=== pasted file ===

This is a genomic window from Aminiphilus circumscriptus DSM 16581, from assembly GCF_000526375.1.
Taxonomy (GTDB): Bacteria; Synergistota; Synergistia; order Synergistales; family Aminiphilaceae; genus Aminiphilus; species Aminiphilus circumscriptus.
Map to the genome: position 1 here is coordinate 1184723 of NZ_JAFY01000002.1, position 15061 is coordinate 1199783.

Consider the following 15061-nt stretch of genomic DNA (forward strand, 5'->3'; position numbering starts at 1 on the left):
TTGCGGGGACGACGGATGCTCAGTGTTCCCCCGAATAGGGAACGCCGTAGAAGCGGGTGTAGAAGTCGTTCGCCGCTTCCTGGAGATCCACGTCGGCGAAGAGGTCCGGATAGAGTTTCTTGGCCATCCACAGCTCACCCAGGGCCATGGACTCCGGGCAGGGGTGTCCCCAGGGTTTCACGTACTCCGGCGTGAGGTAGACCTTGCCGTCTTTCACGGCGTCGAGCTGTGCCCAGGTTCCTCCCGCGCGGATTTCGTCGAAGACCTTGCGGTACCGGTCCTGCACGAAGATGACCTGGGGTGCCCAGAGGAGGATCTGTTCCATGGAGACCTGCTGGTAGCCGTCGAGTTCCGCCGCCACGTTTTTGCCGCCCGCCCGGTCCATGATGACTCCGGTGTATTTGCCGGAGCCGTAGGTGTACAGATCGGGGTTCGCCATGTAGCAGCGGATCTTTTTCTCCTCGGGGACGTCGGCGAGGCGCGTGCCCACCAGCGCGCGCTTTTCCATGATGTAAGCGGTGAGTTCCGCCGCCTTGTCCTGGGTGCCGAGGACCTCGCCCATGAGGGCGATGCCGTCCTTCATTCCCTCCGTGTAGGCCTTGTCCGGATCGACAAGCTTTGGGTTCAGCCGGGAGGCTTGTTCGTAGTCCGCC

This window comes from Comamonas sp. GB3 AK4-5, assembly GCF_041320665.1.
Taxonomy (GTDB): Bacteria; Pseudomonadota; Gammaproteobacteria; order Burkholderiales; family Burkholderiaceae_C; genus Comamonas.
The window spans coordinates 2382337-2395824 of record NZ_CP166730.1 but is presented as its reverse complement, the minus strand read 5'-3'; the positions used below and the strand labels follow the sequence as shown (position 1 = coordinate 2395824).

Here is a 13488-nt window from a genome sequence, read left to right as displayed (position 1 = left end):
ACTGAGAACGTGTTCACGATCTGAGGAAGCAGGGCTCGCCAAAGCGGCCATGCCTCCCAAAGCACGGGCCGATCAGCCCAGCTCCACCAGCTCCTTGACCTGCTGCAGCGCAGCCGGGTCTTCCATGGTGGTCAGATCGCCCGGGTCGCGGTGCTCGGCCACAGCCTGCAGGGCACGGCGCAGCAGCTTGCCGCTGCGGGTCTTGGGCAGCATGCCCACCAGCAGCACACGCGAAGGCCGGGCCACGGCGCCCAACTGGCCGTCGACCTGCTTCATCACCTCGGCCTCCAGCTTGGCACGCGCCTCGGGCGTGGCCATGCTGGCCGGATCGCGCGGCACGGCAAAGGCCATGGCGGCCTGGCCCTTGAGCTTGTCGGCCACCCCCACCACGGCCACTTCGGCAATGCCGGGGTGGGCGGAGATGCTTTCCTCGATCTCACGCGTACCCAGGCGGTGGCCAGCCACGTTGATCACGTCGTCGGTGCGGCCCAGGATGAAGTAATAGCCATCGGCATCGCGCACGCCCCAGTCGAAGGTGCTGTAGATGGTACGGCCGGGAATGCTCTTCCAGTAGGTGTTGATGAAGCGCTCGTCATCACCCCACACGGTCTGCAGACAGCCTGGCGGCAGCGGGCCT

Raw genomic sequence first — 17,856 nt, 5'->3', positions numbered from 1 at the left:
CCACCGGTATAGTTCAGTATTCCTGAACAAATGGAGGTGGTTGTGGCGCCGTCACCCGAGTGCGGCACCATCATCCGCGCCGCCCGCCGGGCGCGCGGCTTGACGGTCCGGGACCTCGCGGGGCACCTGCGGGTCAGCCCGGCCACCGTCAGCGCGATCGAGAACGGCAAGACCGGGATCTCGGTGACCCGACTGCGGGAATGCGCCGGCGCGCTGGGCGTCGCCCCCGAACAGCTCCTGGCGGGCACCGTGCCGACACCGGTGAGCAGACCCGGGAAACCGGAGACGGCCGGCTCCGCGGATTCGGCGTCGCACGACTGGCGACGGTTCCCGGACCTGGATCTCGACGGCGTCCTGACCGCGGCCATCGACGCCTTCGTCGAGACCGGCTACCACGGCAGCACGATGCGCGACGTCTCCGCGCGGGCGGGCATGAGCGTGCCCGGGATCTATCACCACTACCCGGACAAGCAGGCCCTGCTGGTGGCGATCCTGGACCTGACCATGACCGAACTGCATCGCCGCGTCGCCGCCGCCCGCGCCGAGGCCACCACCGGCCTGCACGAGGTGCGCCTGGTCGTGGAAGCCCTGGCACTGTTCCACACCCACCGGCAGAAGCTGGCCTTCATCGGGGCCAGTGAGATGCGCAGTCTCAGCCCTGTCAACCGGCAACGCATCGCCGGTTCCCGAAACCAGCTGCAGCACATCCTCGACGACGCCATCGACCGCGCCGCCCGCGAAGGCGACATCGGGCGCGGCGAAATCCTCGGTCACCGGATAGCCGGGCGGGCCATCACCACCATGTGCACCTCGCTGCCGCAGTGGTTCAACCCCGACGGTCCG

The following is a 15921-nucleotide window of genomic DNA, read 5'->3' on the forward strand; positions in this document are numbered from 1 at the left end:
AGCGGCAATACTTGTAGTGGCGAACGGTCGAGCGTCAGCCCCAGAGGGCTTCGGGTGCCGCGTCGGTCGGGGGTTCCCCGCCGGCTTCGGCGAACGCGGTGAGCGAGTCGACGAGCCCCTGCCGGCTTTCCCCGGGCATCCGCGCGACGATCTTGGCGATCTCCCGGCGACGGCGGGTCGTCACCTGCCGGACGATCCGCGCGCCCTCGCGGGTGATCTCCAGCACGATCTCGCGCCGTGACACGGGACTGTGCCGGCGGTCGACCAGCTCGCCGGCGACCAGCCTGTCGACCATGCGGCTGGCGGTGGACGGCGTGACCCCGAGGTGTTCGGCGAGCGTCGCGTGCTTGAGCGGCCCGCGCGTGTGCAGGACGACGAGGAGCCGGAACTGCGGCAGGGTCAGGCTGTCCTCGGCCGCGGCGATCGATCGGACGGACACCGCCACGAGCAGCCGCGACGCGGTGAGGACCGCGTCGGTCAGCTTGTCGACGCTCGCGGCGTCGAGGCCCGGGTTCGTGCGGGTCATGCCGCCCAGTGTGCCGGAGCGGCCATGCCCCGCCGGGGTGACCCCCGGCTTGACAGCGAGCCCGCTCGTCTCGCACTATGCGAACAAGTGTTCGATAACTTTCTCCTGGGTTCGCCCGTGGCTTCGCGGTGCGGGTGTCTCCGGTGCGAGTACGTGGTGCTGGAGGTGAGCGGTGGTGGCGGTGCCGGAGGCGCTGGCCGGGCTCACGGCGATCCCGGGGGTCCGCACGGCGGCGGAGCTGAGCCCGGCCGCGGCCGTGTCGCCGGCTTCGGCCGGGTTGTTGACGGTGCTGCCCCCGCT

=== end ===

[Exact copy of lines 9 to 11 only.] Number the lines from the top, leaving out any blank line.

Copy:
Here is a 13488-nt window from a genome sequence, read left to right as displayed (position 1 = left end):
ACTGAGAACGTGTTCACGATCTGAGGAAGCAGGGCTCGCCAAAGCGGCCATGCCTCCCAAAGCACGGGCCGATCAGCCCAGCTCCACCAGCTCCTTGACCTGCTGCAGCGCAGCCGGGTCTTCCATGGTGGTCAGATCGCCCGGGTCGCGGTGCTCGGCCACAGCCTGCAGGGCACGGCGCAGCAGCTTGCCGCTGCGGGTCTTGGGCAGCATGCCCACCAGCAGCACACGCGAAGGCCGGGCCACGGCGCCCAACTGGCCGTCGACCTGCTTCATCACCTCGGCCTCCAGCTTGGCACGCGCCTCGGGCGTGGCCATGCTGGCCGGATCGCGCGGCACGGCAAAGGCCATGGCGGCCTGGCCCTTGAGCTTGTCGGCCACCCCCACCACGGCCACTTCGGCAATGCCGGGGTGGGCGGAGATGCTTTCCTCGATCTCACGCGTACCCAGGCGGTGGCCAGCCACGTTGATCACGTCGTCGGTGCGGCCCAGGATGAAGTAATAGCCATCGGCATCGCGCACGCCCCAGTCGAAGGTGCTGTAGATGGTACGGCCGGGAATGCTCTTCCAGTAGGTGTTGATGAAGCGCTCGTCATCACCCCACACGGTCTGCAGACAGCCTGGCGGCAGCGGGCCT

Raw genomic sequence first — 17,856 nt, 5'->3', positions numbered from 1 at the left: